OKC Water Utilities Trust Pays Operation Fee for Sardis Lake
Carter, M Scott, THE JOURNAL RECORD
Even though the status of its Sardis Lake contract remains in limbo and has not been approved by federal officials, the Oklahoma City Water Utilities Trust recently paid more than $143,000 in annual maintenance and operation costs at the southeastern Oklahoma reservoir, documents obtained by The Journal Record show.
Dated Dec. 27, 2010, an invoice from the U.S. Army Corps of Engineers listed a fee of $143,680.18 in water storage operation and maintenance costs due for the Sardis Reservoir; that invoice - sent to the Oklahoma Water Resources Board and not the Oklahoma City Water Utilities Trust - describes the fee as a billing for the state's portion of "O and M" (operation and maintenance) of water storage space in Sardis Lake.
A letter accompanying the invoice, written by OWRB Executive Director J.D. Strong to Oklahoma City Manager Jim Couch, said the bill is for the reservoir's 2011 annual operation. In the letter, Strong asks that Oklahoma City send its payment to the OWRB and not directly to the Army Corps of Engineers.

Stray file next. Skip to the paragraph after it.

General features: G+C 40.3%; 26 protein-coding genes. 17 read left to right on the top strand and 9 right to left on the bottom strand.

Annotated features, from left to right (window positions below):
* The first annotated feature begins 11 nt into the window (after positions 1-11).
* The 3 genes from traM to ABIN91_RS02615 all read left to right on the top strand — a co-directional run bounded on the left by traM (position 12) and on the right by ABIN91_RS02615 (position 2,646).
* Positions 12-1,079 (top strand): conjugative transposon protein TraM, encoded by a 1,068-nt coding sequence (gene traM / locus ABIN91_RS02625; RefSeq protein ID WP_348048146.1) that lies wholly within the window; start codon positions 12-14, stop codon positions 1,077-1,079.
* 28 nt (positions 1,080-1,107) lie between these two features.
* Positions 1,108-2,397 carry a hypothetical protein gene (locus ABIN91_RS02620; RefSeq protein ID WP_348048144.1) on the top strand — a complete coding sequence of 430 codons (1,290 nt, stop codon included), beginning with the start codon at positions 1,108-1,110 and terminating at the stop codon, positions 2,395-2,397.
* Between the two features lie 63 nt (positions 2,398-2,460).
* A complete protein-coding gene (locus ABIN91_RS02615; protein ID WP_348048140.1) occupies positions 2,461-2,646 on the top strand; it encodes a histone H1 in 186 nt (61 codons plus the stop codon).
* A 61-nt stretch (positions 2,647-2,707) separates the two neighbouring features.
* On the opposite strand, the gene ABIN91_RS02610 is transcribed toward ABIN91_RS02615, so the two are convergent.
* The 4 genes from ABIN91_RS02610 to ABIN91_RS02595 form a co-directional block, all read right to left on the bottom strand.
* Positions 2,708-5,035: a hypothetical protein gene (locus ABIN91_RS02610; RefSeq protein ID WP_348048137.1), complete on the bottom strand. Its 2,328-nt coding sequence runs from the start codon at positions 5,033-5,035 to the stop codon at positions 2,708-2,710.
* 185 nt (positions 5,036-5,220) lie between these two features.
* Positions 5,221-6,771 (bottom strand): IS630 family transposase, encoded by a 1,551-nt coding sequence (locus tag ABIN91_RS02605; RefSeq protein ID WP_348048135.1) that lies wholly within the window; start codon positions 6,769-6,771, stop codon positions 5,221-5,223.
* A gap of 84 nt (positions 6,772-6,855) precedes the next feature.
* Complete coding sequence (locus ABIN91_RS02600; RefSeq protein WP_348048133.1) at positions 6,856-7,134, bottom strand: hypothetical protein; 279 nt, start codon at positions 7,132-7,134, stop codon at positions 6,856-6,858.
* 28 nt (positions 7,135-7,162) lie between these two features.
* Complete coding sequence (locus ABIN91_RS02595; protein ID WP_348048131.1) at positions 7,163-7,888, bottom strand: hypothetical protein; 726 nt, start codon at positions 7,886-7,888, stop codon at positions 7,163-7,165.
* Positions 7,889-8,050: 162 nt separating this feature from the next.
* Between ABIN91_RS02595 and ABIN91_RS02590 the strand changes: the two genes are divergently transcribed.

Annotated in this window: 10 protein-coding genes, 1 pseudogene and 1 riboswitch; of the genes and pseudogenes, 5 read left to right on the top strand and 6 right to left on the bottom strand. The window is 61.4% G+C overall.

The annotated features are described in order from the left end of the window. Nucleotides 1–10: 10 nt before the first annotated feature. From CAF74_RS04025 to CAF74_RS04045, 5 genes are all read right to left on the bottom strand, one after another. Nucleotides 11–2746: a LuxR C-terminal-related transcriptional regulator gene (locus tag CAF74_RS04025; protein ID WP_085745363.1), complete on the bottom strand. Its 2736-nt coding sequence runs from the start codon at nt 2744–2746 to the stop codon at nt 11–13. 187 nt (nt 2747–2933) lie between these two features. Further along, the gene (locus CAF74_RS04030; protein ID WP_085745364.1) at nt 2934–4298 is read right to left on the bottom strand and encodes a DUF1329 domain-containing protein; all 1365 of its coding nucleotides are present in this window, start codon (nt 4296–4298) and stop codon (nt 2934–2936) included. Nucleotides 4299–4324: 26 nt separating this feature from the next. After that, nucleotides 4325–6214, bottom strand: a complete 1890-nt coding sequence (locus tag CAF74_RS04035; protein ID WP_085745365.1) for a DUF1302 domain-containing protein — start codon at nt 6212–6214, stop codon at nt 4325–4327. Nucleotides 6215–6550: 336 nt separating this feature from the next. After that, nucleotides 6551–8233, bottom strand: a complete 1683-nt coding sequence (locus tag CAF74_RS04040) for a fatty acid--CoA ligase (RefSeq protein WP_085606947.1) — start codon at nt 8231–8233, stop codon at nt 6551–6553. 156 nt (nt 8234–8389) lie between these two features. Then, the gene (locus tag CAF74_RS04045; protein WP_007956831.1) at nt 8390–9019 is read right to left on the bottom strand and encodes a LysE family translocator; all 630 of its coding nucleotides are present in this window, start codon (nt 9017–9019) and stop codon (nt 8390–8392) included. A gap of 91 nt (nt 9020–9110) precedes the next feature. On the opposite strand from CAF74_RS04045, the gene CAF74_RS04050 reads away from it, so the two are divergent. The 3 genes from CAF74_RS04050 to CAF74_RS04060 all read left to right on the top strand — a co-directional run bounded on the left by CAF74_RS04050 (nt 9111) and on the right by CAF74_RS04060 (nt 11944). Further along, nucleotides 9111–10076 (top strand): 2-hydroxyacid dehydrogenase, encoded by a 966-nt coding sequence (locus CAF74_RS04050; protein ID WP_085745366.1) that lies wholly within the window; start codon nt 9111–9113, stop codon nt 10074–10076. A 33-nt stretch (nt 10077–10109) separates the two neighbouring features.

"As you know the Storage Contract Transfer Agreement provides that the Oklahoma City Water Utilities Trust assumes the obligation to make annual O and M payments for Sardis Lake," Strong wrote. "As with the present use storage payment sent to the Oklahoma Water Resources Board last June, which was then forwarded to the Corps of Engineers, I assume that the O and M payment will be sent to the OWRB, preferably no later than June 18, 2011, so we can forward the same to the Corps by the due date."
On Wednesday, Strong said the OWRB was sent the bill because the Army Corps of Engineers maintains its original contract with the state and not Oklahoma City. He said the invoice was paid with funds received from the Oklahoma City Water Utilities Trust.
"The other contract hasn't been approved," Strong said. "So that's why they are billing us. We sent the money to the corps using the same method we did last time."
Yet while the OCWUT officials said they are obligated to pay the fee, they also acknowledged they have not sought approval from the U.S. Army Corps of Engineers for the June 2010 contract.
"Oklahoma City has not asked the U.S. Corps of Engineers to approve the agreement," said Marsha Slaughter, general manager of the OCWUT. "Consistent with our understanding of the USACE's standard procedures, we anticipate asking the USACE through the OWRB for transfer following completion of a water use permit. …